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Abuse of ‘science’

16th of October 2022

In the analysis of the parliamentary inquiry, a passage that has a considerably broader scope than just the gas extraction problems in Groningen caught my eye. The debate between the KNMI investigations -commissioned by NAM- (=petroleum companies that exploit Dutch natural gas ) and the State Supervision of Mines (SodM) investigations.

“Thus, all knowledge about earthquakes and gas production before the Huizinge (emv: earthquake at Huizinge 2012) was with NAM or with bodies paid by the gas company such as KNMI. These research results were authoritative at the ministry, even when there were reports to the contrary such as those from regulator SodM.” (quote from NRC page 8 dated 15 October 2022).

The aim of NAM and the ministry as described by this newspaper was to maximally deplete the gas field and downplay the earthquake risks and consequences of it. Is science perhaps for sale after all? In any case, as the contrary studies showed, science is not as absolute as people sometimes want to make it seem. Science is constantly changing. Constantly the knowledge surrounding a subject changes. New research refutes older hypotheses. This is a normal phenomenon. However, that science is biased and sometimes deliberately misrepresents and/or the falsification of claims to achieve a certain goal, effects the name of good science.

It looks like the same seems to have happened in the case of the Enforcement Criteria for Short muzzled dogs (2019). Veterinary Medicine at Utrecht University is paid by the Ministry of Agriculture, Nature and Food Quality for writing it. The  brief was regulations to ban breeding with dogs that had a serious hereditary trait or external characteristic that harms the welfare of the animal and/or offspring.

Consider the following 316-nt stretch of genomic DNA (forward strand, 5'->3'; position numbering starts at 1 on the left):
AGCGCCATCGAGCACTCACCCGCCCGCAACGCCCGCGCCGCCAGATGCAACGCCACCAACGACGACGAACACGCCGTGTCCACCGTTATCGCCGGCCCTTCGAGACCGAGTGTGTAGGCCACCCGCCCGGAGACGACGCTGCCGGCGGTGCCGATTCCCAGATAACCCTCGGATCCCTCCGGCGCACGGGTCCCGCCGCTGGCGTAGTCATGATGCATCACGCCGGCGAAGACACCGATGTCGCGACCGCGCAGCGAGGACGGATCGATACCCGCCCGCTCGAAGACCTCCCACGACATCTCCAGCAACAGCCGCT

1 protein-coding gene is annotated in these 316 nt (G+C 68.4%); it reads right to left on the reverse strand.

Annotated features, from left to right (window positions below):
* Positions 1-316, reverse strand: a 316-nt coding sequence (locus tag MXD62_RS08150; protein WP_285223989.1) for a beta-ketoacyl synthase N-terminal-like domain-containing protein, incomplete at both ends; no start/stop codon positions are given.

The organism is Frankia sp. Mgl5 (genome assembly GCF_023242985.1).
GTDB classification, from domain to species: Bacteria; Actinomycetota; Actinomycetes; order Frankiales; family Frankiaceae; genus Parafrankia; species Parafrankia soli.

Remarkably, these enforcement criteria based or scientifical literature even refer to scientific literature that proves the opposite of what is claimed by the Utrecht veterinarians.

However, it is clear from WOB data (administrative disclosure act) that a simple -read cheap- external characteristic had to be found that was scientifically ‘justified’. That was the mandate from the LNV ministry to Utrecht.
With the CFR (muzzle length/skull length), Utrecht thought it had found a gauge for the severity of respiratory disorders (BOAS) and eyes (BOS) and with this it had found an external and easily recognisable characteristic. It was immediately forbidden to breed with a CFR < 0.3 and CFR < 0.5 at term. However, scientific studies from Cambridge shows the opposite. The CFR is not a measure of the severity of these disorders as the enforcement criteria literally claim. According to Cambridge, these disorders appear to be determined by closed nostrils thick neck and obesity in the three breeds they studied. Utrecht, in its enforcement criteria, simply changed this Cambridge conclusion by replacing ‘closed nostrils’ with ‘short muzzle’. This to allow easy profiling. However, as a result, this legislation also affects mesocephalic breeds (medium-length muzzles like, for example, the Labrador Retriever, st Bernard and Jack Russel) as well as short muzzled dogs that are not hereditarily affected by respiratory and eye diseases.

The assertion from the enforcement criteria that short muzzle dogs then do have other disorders if they do not have BOS or BOAS as a result of the short snout is not further substantiated and is easy to refute unless one brings up all kinds of already refuted hypotheses (propositions) as evidence.

It appears that some extremely popular breeds with problems have been chosen as a guide for at least 30 brachycephalic breeds and 16 mesocephalic breeds. However, the far-reaching consequences were clearly not considered in Utrecht with the choice of the CFR.

In short, the external characteristic “the length of the snout” has the same truth content as profiling on, for instance, foreign names in the Dutch supplement affair and causes a lot of misery. After all, the hereditary characteristics in the Keepers of Animals Decree Article 3.4 has to do with breeds because it is simply the definition of a breed. This was clearly pronounced in Cambridge and provides the considerably more nuanced breed-focused view of the health issues of short-muzzled dogs there.

Abuse of ‘science’

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